By Jody Steinberg

“Our school is an oxymoron,” says Cross Keys High School senior Maima Kiawu during Hands on Atlanta Day at her school. “We’ve got great people inside, but our building is horrible.”

Kiawu was among more than 150 students, alumni, faculty and community members who volunteered with 60 Newell-Rubbermaid employees for a day of campus beautification projects. As they raked, weeded, dug up pylons and hauled dirt, students spoke lovingly of their school, questioning why the DeKalb County School System has let their campus fall into disrepair.

“It’s very dilapidated. Everyone complains about the building. The renovation has been talked about since before we got here over four years ago,” said senior Haddy Gussama, expressing the common belief that school system is making empty promises. This year, classes were relocated so that renovation could begin, but most days, the construction site is silent. The pending renovation is now more inconvenience than source of hope, Gussama said. The walls between the temporary art and math classrooms are so thin, “While you’re learning matrixes for Trigonometry, you can hear the art class talking.”

Recent media attention about the state of disrepair at the school led the Newell-Rubbermaid team to consider Cross Keys as a job site for their annual Hands on Atlanta Day, explained Jocelyn Schiedel, senior manager for Corporate Community Outsourcing, which managed the project for Newell. And, as students keep saying, it was the people who cinched the deal.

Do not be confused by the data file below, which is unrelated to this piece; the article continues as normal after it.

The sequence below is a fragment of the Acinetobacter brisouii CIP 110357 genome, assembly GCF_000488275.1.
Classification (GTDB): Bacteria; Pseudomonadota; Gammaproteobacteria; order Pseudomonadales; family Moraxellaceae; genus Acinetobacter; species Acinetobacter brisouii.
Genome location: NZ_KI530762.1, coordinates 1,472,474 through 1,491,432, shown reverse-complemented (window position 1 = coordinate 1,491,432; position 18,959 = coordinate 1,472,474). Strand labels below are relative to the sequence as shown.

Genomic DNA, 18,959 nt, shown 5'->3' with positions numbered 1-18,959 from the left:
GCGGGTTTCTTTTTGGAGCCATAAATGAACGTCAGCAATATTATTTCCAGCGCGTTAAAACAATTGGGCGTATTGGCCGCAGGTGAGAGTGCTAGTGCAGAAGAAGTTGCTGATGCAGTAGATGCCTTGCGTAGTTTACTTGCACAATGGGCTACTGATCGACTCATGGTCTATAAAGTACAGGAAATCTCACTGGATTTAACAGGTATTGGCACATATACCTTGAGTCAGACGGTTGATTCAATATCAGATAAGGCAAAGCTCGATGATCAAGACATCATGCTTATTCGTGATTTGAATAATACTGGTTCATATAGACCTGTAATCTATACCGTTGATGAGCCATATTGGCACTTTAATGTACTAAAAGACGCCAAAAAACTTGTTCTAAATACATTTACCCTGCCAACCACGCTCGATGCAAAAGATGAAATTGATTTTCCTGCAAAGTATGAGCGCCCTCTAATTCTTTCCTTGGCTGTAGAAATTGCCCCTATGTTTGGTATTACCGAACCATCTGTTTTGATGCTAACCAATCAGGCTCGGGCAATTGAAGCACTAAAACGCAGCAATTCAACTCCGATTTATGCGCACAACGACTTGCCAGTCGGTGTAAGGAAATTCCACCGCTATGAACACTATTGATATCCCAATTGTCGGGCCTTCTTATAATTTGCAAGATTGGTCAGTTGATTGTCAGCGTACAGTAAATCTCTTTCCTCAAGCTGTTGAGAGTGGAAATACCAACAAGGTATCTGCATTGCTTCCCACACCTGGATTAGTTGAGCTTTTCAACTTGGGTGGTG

A number of work sites were considered, but Newell chose Cross Keys because of their enthusiasm, the obvious need, and the capacity to accommodate a lot of volunteers. “The thing that set Cross Keys apart was the willingness of teachers and administration to work with us,” said Schiedel. “They care so deeply for the school and the kids. It was important to choose Cross Keys, even knowing full well we couldn’t help enough.”

That need also motivated student volunteers to improve their school on a Saturday. Monday through Friday, they see crumbling bathrooms, leaky roofs, air conditioners that can only turn on by reaching into the ceiling with rulers, holes in the floors and worse: the knowledge that “everyone makes fun of Cross Keys.” Physical conditions obscure the fact that CKHS has made AYP for three consecutive years, in spite of the fact that a majority of students are non-native English speakers.

“Cross Keys has a lot of good students who are going somewhere in their lives, but not a lot of people realize that, because they judge us by [the appearance of] the school,” said Kiawu. “If we can do something to improve our school, we should.”